The back squat is one of the most important strength-training exercises. Weightlifters regularly use the back squat to build the muscles of the back, legs and hips.

Although it might seem like a simple exercise, most weightlifters don’t get as much out of the back squat as they could.

For me and the lifters I coach, there are several rules that have been effective in setting a proper squatting technique for weightlifting. In this post, I’ll talk about one rule that has been helpful in fixing my squat technique and understanding why my old squat technique wasn’t increasing my leg strength.  

Rule #1: The squat should be a squat, not a good morning.

For lifters with decent flexibility and mobility, the positions they hit on the descent of the squat are nearly always good. There is relatively little stress on the quads during the descent, so the body places itself in the proper, balanced position.

Problems arise on the squat up. An ideal squat is performed with the same trajectory on the squat up as on the squat down. On the way up, the knees shouldn’t go further forward than they went on the way down, and the hips shouldn’t go further back.

The high-bar back squat

Diagram 1 shows a stick figure squatting. The width of the rectangles around the stick figure in each position is the maximum amount of space used during the squat down. By remaining within the boundaries of the rectangle on the squat up, the stick figure keeps the correct squat positions.

For many lifters, the problem is that the body naturally tries to find the easiest way to squat by overusing muscles that are strong, while avoiding the use of weak muscles. This makes strong muscles stronger (to a point), and keeps weak muscles weak.

If a lifter’s back is strong but the legs are weak, the body will compensate by putting more of the responsibility of lifting the bar on the back, relieving the weak legs from having to do more work than they are capable. The squat becomes a hybrid between a good morning and a back squat, as demonstrated by the stick figures in the highlighted red boxes in the diagram below. The hips and head extend beyond the rectangle, placing more stress on the back, because of it’s exaggerated horizontal angle.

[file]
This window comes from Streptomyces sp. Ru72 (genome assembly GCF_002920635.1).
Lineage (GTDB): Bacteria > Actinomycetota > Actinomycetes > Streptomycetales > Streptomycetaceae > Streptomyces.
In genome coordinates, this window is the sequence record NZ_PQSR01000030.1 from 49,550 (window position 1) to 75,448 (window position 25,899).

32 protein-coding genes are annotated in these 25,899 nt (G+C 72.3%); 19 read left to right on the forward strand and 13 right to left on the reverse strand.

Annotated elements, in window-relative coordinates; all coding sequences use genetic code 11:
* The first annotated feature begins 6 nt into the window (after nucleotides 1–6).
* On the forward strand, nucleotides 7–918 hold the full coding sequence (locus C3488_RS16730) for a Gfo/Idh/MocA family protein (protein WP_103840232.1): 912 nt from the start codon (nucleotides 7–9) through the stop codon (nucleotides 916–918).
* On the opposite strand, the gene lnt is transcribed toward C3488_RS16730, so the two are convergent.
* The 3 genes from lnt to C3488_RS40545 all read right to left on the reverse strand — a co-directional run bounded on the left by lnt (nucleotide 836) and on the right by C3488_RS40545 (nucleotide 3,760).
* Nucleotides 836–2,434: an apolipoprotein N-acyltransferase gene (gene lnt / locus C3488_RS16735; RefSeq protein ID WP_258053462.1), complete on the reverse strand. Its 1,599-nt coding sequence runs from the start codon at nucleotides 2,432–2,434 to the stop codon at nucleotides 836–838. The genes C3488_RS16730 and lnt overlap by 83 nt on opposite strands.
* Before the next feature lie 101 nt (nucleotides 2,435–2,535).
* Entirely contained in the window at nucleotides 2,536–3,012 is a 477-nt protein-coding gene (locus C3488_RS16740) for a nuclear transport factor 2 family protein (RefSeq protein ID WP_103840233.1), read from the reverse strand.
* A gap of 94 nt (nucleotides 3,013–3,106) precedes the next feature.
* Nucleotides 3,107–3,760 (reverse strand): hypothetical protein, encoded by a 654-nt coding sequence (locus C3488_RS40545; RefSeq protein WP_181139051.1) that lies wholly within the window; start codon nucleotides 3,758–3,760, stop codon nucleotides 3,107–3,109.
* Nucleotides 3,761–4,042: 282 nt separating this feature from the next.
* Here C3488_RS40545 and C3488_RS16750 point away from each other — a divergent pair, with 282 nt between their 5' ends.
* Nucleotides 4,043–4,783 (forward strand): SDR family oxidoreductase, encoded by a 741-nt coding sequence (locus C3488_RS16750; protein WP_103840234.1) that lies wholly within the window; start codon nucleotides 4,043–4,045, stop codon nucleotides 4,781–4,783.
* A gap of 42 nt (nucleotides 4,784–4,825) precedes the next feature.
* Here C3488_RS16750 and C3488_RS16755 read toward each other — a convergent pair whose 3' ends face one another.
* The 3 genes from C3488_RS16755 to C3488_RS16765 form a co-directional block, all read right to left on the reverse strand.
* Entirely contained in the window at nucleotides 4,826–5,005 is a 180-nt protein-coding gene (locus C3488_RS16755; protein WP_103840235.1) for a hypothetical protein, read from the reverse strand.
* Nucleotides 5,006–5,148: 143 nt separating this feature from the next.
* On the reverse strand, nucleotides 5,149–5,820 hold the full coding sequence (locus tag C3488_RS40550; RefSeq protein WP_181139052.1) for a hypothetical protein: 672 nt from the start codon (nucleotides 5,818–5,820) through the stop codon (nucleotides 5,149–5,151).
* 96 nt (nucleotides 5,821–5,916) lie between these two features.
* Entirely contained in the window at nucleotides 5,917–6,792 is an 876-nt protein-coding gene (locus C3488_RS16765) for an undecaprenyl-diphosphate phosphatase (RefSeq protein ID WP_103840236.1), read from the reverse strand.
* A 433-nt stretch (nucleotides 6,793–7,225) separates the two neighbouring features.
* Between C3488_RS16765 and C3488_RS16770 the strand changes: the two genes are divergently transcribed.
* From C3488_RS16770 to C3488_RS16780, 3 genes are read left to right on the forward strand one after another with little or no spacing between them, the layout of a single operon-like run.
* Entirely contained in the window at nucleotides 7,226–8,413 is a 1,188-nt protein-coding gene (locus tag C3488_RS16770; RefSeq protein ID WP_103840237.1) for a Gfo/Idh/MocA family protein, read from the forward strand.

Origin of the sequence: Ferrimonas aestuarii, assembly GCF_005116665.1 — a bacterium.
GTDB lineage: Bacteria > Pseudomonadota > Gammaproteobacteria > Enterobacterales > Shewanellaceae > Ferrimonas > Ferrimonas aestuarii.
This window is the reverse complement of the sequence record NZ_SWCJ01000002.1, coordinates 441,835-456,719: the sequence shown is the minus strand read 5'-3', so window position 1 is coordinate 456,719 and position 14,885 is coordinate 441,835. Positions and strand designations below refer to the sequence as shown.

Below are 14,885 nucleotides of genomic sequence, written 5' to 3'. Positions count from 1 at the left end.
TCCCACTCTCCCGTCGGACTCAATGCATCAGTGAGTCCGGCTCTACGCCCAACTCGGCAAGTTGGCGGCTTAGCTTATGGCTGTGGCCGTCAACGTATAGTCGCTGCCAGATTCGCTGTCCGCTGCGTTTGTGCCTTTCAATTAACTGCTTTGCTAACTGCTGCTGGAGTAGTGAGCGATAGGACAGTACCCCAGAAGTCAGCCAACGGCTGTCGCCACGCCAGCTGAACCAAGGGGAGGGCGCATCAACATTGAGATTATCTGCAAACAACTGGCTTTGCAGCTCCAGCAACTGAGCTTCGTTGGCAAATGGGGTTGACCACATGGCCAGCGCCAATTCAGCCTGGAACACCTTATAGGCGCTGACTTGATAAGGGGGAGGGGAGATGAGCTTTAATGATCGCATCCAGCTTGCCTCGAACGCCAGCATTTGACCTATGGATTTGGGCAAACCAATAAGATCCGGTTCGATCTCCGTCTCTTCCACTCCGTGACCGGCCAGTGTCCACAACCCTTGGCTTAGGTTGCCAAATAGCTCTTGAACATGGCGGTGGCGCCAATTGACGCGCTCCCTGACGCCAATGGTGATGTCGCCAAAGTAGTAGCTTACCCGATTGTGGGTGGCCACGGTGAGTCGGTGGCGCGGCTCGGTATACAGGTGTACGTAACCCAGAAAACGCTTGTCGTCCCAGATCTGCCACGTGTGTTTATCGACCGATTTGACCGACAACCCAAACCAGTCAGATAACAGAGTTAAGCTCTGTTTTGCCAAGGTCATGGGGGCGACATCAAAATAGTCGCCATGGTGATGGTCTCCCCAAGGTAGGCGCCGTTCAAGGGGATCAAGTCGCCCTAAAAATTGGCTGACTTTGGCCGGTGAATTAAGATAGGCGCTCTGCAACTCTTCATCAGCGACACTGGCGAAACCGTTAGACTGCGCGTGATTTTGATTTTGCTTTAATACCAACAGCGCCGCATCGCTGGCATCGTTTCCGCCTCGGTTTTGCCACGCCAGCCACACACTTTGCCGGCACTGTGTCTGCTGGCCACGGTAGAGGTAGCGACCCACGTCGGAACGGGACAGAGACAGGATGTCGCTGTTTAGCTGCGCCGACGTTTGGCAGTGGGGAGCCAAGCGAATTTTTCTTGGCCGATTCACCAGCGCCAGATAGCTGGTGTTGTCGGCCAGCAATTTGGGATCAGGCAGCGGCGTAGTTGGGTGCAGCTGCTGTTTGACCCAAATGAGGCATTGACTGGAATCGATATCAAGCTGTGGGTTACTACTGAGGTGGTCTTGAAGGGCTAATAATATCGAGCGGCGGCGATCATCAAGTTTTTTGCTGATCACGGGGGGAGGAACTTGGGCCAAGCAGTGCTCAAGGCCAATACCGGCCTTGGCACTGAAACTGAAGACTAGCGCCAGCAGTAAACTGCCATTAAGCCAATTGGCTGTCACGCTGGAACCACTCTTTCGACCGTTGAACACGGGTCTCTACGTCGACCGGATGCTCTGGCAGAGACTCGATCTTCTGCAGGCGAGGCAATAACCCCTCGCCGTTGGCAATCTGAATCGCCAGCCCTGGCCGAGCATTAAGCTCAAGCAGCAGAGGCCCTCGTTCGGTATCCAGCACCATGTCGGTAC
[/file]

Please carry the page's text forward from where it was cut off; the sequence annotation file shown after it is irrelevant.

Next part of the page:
The good-morning back squatimg_0554.jpeg

Most good-morning squatters believe that they’re doing a back squat that will make their weak legs stronger. Instead, their legs aren’t being stressed in this form of a squat, and thus won’t grow.

If you want to increase the olympic lifts, leg strength is mandatory. Be honest with yourself – when you squat, do you feel your quads working? Or are you feeling an all-around hip/back discomfort and not much strain on the legs? If it’s the latter, then your weak legs aren’t getting any stronger, while your overdeveloped hips and back are continuing to overwork.

Fixing this problem and developing strong legs and a good squat is actually pretty simple. First, a lifter needs to feel the right positions of a back squat. To do so:

  1. Take an empty bar and find a wall you can stand against.
  2. Face away from the wall. Stand close enough to the wall so that when squatting, the butt brushes up against the wall, but not so hard that the body gets pushed forward.
  3. Do a couple sets of squats in this position. If the hips are hitting the wall and you are pushed forward, concentrate on spreading the knees wider.

The wall will keep the hips from going back further than they were on the decent, and the body will be set in the position where the legs are forced to work as they should in a proper squat. Most good-morning squatters will feel their legs working more in this position with an empty bar than when they do heavy good-morning squats.

Once you’ve identified the muscles that should be working, try to squat with light weights (30-40% of maximum) for several sets without the wall. When doing so, ask someone to watch you to make sure the positions look correct. Imagine you are in a box like the stick figures and make sure you never leave this box when you’re squatting. Or, have someone stand behind you and block your hips from moving back further than they were during the descent.


It’s important to note that back squats don’t have to be absolutely perfect to make the legs work, but the closer a lifter is to staying within the rectangle, the more their legs will be forced to work. On ‘The Back-Squat-to-Good-Morning Scale’ below, the leftmost stick figure is the ideal. The second-to-left leftmost stick figures is allowable, hence it is still in the green. A back squat should never be ½ good morning.


When switching technique in any lift, the weights should be light at first. The muscles with the biggest potential for growth will get stressed and grow quickly. Within 1-2 months, you should be back to squatting your old good-morning squat maximums, but with good form.


Big thanks to Louise Yeung for the squat demonstrations! This article was originally posted on Coming soon on Yashathoughts: Troubleshooting the squat part 2: Balance.

Yasha Kahn
Weightlifter, coach and now: blogger. I've traveled around the world sharing my weightlifting knowledge and experiences. I look forward to the next adventure.
Yasha Kahn on FacebookYasha Kahn on GoogleYasha Kahn on InstagramYasha Kahn on LinkedinYasha Kahn on RssYasha Kahn on Youtube

Pin It on Pinterest